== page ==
Quealey, Chelsea , jazz trumpeter; b. Hartford, Conn., 1905; d. Las Vegas, May 6, 1950. Quealey started on sax, then switched to trumpet. He first worked with the Jan Garber Orch. (c. 1925), then with The California Ramblers (1926–27). Quealey sailed to England in December 1927 to join Fred Elizalde, where he recorded and performed, influencing the burgeoning English jazz scene; however, illness forced his sudden return to the U.S. in June 1929. On his return, he worked in N.Y. through 1930 in show bands. He rejoined The California Ramblers in 1931, but Quealey was again sidetracked by illness. After his recovery, he played briefly with Paul Whiteman, and then joined Ben Pollack in Chicago and moved to Calif, with Pollack. He was back in N.Y. by 1934, where he recorded with Mezz Mezzrow and worked with various groups, including Isham Jones’ Juniors (early 1935–36), Joe Marsala (summer-autumn 1936), Frankie Trumbauer (January 1937), and the Bob Zurke Big Band (September 1939-early 1940). Quealey left Zurke to join Jack Crawford’s Band in Tex. briefly in early 1940 and then returned to N.Y. and played regularly at Nick’s with Georg Brunis, Brad Gowans, Miff Mole, and other jazz revivalists. He moved back to Calif, (c. 1946), worked for a while at various day jobs, and then moved on to Las Vegas. In 1950, he died of heart trouble.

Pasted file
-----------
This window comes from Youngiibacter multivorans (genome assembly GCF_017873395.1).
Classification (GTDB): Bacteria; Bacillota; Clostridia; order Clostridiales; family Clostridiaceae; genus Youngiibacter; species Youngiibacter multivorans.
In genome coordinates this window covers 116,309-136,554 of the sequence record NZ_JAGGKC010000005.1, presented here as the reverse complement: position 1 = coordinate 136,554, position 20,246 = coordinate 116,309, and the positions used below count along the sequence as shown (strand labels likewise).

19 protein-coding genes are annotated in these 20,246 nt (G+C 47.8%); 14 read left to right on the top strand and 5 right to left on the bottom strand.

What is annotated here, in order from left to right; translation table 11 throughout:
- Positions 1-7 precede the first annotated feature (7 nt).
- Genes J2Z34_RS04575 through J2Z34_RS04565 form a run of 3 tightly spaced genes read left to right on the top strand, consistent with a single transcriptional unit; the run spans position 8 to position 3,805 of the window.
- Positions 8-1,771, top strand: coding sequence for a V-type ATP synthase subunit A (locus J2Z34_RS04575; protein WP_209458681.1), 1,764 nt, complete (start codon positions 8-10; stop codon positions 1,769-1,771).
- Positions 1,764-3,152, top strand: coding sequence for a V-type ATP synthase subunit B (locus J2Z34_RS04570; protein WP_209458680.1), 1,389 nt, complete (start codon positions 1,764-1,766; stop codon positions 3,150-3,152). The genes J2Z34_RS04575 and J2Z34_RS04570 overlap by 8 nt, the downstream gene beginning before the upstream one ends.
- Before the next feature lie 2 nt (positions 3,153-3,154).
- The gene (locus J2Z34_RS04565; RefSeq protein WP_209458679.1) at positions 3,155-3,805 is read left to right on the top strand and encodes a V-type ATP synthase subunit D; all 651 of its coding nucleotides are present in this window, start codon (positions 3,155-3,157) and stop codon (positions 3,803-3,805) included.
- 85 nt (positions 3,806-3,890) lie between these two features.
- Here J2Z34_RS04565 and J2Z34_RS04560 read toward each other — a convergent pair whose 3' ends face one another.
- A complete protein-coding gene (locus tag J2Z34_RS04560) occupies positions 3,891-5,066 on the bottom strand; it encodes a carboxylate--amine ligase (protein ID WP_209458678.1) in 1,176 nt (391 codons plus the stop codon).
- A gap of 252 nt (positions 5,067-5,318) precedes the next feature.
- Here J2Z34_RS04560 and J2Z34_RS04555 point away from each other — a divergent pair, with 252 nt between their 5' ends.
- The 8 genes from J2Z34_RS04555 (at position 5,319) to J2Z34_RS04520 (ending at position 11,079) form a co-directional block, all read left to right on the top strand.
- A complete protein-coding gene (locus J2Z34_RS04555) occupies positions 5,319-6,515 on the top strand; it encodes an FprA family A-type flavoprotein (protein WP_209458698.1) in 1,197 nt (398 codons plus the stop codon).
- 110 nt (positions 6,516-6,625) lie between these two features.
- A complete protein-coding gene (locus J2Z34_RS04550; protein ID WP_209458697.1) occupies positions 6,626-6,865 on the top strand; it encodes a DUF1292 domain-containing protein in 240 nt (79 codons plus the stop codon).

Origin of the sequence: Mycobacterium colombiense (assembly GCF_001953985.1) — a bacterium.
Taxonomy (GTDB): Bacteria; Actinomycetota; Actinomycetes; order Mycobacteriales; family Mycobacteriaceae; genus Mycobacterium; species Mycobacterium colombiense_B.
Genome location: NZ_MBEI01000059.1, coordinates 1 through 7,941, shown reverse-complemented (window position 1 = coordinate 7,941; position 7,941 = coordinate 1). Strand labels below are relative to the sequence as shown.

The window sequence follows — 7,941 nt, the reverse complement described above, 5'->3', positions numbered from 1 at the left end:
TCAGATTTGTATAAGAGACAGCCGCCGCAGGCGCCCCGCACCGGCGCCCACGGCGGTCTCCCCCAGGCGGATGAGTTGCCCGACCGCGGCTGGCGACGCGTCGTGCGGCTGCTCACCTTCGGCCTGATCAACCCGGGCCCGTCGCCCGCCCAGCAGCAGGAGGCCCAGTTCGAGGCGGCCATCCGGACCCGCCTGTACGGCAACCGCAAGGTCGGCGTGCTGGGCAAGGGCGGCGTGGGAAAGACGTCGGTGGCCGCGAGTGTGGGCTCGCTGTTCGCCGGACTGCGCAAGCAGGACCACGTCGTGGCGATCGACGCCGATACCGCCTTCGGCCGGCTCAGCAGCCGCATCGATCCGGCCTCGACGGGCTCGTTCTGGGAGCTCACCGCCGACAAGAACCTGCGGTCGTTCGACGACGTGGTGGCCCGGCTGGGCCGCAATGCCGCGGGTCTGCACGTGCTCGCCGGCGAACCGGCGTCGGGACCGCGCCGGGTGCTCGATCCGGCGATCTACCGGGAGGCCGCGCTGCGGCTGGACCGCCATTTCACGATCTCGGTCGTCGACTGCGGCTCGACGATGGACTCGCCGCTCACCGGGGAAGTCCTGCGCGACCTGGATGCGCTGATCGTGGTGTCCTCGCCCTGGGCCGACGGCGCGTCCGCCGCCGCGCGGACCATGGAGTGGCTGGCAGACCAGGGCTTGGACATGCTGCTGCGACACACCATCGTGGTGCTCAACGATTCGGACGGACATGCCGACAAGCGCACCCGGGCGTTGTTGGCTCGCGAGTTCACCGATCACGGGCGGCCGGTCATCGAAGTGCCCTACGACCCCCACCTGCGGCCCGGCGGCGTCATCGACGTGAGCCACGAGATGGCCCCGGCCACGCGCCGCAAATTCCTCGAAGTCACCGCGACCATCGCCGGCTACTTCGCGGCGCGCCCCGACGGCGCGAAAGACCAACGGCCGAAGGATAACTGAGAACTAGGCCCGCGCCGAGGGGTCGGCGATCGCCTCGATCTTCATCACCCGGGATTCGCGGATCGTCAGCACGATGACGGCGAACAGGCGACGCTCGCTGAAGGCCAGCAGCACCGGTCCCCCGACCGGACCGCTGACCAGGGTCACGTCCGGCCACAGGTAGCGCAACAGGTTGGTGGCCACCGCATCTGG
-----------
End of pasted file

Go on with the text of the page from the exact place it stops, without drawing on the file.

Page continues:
—John Chilton, Who’s Who of Jazz/Lewis Porter